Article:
In the State of Maryland, burglary is generally defined as the breaking and entering of a structure with the intent to commit a felony or other crime therein. The Maryland statutes criminalize varying degrees of burglary depending on the nature and location of the offense.
If you have been charged with burglary in Maryland, it is essential that you have an experienced criminal defense attorney representing you every step of the way. An experienced attorney will assist you with assembling the necessary legal defenses to prevail in your case.
Degrees of Burglary in Maryland
The least serious degree of burglary in Maryland – fourth-degree burglary – typically involves a breaking and an entering onto someone else’s property. A “breaking” could include opening a partially closed door, and an “entering” could include entry of any body part into the structure. A person may be charged with third-degree burglary for breaking and entering into a person’s “dwelling house,” or home, with the intention of committing a crime therein.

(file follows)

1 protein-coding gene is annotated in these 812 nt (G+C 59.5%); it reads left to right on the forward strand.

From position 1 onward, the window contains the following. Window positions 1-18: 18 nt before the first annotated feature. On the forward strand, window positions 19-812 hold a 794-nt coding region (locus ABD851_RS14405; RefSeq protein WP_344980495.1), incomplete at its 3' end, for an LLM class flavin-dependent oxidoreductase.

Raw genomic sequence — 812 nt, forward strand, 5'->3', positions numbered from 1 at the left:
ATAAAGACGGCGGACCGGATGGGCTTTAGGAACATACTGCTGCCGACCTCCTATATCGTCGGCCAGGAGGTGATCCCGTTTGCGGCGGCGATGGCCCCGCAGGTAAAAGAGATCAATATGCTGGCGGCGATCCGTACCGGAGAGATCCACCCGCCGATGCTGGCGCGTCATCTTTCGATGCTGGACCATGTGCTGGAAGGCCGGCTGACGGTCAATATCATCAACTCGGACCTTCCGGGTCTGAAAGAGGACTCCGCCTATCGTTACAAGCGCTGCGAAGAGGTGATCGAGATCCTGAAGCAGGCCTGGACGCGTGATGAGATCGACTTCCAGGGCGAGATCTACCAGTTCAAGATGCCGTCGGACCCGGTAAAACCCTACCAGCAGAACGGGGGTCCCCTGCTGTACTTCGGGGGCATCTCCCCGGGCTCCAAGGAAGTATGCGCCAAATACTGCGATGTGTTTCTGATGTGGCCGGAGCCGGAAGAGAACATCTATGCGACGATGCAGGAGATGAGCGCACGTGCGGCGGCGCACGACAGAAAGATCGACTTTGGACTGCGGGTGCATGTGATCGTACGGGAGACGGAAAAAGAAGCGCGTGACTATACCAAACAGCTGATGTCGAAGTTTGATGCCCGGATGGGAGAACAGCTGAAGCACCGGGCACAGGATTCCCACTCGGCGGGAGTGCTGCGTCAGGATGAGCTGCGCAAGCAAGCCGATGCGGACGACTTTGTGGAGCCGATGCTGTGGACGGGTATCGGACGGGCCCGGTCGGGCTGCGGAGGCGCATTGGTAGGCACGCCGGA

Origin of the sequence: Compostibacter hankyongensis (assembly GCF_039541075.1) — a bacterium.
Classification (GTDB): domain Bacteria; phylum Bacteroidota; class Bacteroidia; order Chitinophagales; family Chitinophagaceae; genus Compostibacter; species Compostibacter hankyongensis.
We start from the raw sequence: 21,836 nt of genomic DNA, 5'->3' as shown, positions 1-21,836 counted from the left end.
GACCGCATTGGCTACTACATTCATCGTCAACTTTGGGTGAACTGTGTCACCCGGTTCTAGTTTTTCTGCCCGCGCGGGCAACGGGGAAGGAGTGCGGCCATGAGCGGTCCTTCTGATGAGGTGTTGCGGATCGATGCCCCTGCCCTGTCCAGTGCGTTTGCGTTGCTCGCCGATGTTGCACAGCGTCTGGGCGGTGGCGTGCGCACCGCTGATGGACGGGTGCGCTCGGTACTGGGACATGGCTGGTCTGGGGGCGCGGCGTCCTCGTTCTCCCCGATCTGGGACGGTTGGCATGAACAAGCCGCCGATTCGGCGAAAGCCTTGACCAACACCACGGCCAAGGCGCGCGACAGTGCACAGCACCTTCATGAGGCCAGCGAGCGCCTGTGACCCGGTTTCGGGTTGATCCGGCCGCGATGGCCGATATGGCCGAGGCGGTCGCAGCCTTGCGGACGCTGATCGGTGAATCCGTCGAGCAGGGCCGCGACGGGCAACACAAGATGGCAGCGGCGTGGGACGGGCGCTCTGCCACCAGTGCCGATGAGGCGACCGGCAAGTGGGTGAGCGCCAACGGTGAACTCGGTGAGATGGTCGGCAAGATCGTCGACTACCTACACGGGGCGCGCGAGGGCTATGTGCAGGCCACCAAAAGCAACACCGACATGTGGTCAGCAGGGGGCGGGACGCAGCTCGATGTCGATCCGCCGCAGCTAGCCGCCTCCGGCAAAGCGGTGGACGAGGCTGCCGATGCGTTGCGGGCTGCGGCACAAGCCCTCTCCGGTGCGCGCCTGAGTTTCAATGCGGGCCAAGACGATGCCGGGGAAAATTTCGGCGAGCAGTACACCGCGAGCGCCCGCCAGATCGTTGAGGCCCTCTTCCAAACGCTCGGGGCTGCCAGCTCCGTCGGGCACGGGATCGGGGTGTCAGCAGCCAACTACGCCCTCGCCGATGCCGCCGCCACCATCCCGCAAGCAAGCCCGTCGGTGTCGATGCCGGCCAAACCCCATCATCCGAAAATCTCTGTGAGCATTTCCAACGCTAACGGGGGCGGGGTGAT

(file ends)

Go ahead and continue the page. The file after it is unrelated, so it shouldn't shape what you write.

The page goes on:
A person may be charged with second-degree burglary for breaking and entering a “storehouse” or “warehouse” with the intent of committing a theft, a crime of violence, and/or arson therein. First-degree burglary, on the other hand, is the most serious burglary offense and applies to “dwellings” and the intended crimes of theft or violence.
Maryland also criminalizes “possession of burglar’s tools,” “burglary with a destructive device,” and “breaking into a research facility.”
Defenses to Maryland Burglary Charges
A criminal defendant who has been charged with burglary may have some legal defenses available to him or her. Some of the most common legal defenses to burglary charges include the following:
Consent of the homeowner or property owner
Lack of intent to commit a crime
Contact a Baltimore, Maryland, Criminal Defense Attorney Today to Discuss Your Case